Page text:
The Travel Industry Council of Hong Kong (TIC) was established in 1978 to protect the interests of travel agents. After continuous lobbying by the TIC, the Government enacted the Travel Agents Ordinance in 1985 to make it mandatory for all outbound travel agents to be licensed.
When the Government amended the Ordinance in 1988, recognition was accorded to the TIC because of its unstinting efforts in representing and regulating the industry since its inception. Under the Travel Agents (Amendment) Ordinance 1988 , TIC membership became a statutory requirement for obtaining the Travel Agent's Licence, which was legally required of a company intending to carry on travel business.
A TIC Reserve Fund (TICRF) was subsequently set up as one of the measures to protect outbound travellers. Travel agents were required to contribute 1% of the outbound fare received as a levy to the TICRF. In the event of agent default, affected travellers were entitled to an ex gratia payment of 70% of the outbound fare paid. The TIC has since then been working closely with the Travel Agents Registry to monitor the operation of travel agents and to maintain a high professional standard of the industry.
In 1990, the TIC and the TICRF became public bodies under the Prevention of Bribery Ordinance.
In 1991, the TIC, together with five other member associations of the Joint Council of the Travel Industry of Hong Kong, successfully lobbied for a new Tourism Functional Constituency seat on the Legislative Council to ensure industry views were heard by legislators.
In September 1992, the Government reduced the levy level from 1% to 0.5% and raised the ceiling of the ex gratia payment from 70% to 80% of the outbound fare paid.
In October 1993, the Travel Agents (Amendment) Ordinance 1993 was put into force and the statutory Travel Industry Compensation Fund (TICF) was set up to replace the TICRF.
The Package Tour Accident Contingency Fund Scheme was introduced in February 1996 to widen the protection net for travellers. The scheme, financed by the TICF, aims to provide financial relief, the maximum amount of which is HK$300,000, to outbound travellers who have run into an accident while touring abroad and to their relatives.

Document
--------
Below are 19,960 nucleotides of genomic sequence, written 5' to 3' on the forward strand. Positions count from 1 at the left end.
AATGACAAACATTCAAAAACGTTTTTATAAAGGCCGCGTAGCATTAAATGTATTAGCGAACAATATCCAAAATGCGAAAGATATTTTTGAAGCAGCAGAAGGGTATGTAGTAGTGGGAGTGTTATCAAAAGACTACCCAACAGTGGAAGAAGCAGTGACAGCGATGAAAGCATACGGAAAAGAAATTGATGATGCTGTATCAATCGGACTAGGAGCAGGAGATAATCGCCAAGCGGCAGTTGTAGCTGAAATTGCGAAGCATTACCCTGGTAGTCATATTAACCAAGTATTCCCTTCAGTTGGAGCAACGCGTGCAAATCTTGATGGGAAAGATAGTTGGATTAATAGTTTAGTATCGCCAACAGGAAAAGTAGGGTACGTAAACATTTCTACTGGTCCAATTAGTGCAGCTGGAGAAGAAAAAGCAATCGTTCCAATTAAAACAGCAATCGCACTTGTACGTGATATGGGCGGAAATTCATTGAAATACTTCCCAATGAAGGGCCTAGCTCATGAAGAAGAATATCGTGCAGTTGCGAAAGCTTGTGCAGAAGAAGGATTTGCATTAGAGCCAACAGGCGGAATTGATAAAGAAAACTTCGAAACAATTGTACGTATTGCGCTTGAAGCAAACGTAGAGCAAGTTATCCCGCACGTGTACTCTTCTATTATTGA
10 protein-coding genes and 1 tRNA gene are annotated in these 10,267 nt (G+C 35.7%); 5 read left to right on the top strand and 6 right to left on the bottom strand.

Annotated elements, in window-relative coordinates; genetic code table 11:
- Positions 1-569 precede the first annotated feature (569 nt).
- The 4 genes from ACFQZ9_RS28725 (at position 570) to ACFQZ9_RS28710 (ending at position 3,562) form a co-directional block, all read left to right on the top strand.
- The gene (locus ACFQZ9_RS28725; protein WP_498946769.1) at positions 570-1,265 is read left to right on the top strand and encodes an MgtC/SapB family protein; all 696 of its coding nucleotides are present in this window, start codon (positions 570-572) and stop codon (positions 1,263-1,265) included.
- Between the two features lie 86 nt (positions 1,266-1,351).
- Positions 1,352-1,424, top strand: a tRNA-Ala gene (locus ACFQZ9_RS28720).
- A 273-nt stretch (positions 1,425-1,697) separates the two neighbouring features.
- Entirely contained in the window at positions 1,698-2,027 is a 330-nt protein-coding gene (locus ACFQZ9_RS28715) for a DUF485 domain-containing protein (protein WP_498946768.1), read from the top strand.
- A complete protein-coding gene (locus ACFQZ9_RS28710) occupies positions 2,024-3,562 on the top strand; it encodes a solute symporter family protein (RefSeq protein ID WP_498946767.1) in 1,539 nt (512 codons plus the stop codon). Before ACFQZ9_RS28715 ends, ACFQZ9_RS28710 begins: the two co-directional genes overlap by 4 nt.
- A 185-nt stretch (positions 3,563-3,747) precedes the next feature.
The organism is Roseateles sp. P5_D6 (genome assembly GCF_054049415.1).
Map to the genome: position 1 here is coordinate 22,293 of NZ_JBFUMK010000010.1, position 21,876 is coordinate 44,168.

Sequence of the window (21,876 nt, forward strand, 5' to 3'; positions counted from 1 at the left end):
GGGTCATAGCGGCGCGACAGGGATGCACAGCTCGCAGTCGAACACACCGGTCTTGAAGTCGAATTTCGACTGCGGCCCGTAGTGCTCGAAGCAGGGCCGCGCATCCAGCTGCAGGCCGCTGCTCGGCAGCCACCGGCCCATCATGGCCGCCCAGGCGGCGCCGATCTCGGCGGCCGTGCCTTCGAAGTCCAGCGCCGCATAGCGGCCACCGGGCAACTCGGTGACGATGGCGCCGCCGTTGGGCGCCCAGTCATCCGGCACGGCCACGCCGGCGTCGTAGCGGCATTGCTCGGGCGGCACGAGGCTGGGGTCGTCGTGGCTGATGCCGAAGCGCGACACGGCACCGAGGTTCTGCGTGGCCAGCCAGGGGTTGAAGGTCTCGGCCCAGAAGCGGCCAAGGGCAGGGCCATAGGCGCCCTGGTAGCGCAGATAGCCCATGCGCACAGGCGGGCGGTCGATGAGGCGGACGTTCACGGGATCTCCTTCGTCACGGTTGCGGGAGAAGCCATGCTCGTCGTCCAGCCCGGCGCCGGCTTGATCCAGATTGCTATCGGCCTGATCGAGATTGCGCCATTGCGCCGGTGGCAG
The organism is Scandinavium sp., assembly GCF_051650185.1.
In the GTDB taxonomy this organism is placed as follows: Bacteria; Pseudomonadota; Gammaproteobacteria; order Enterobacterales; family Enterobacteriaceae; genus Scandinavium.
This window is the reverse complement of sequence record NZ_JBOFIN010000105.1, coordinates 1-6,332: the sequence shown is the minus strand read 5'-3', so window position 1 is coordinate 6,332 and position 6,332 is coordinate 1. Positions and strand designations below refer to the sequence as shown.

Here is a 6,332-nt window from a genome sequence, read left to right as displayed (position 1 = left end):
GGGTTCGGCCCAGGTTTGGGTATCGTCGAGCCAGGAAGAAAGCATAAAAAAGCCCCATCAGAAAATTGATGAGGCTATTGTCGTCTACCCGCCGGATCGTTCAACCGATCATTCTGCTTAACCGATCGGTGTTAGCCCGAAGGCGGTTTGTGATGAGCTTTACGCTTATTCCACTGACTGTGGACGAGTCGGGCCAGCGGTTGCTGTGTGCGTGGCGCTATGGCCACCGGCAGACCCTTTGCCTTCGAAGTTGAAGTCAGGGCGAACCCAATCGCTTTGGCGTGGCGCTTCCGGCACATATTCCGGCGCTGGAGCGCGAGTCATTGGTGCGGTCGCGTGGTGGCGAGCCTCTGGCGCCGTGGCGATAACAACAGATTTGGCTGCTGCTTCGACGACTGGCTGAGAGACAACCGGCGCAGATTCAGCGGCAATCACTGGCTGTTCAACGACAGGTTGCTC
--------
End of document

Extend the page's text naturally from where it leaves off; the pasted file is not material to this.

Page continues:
In view of the reserves of the TICF having reached HK$200 million, the TIC proposed to the Government to increase the ex gratia payment to 90% of the outbound fare paid; the proposal was adopted in December 1996. The levy was also reduced from 0.5% to 0.3% in May 1997.
With the Travel Agents (Amendment) Ordinance 2002 taking effect in November 2002, all inbound travel agents providing travel services for overseas and mainland visitors are required to apply for the Travel Agent's Licence. And one of the licensing conditions is to become TIC members first. In other words, inbound travel agents, like their outbound counterparts, are also subject to the regulation of the TIC, which is proof of the recognition of the Government and the public for the work of the TIC.
In July 2009, the Government accepted the TIC's proposal to further reduce the levy from 0.3% to 0.15% since the balance of the TICF had already exceeded HK$500 million.
From April to July 2011, the Government consulted the public about the operation and regulatory framework of Hong Kong's tourism sector, and in December announced the consultation findings, proposing to set up an independent statutory body, the Travel Industry Authority (TIA), as the overall regulatory body of the tourism sector.
In March 2013, the TIC submitted a proposal to the Government, suggesting that after the establishment of the TIA, the TIC should be allowed to take up non-regulatory public functions, to which the Government agreed in July. Nevertheless, at the Extraordinary General Meeting held in March 2014, the proposal, in the form of a special resolution, was not adopted.
In July 2013, with a view to better regulating travel agents providing reception services for inbound tour groups from mainland China, the Government initially planned to require those travel agents to deposit guarantee money of HK$800,000 with the TIA. After intense lobbying by the TIC, the Government later abolished such a requirement.
In March 2017, the Travel Industry Bill was gazetted, and was later introduced to the Legislative Council.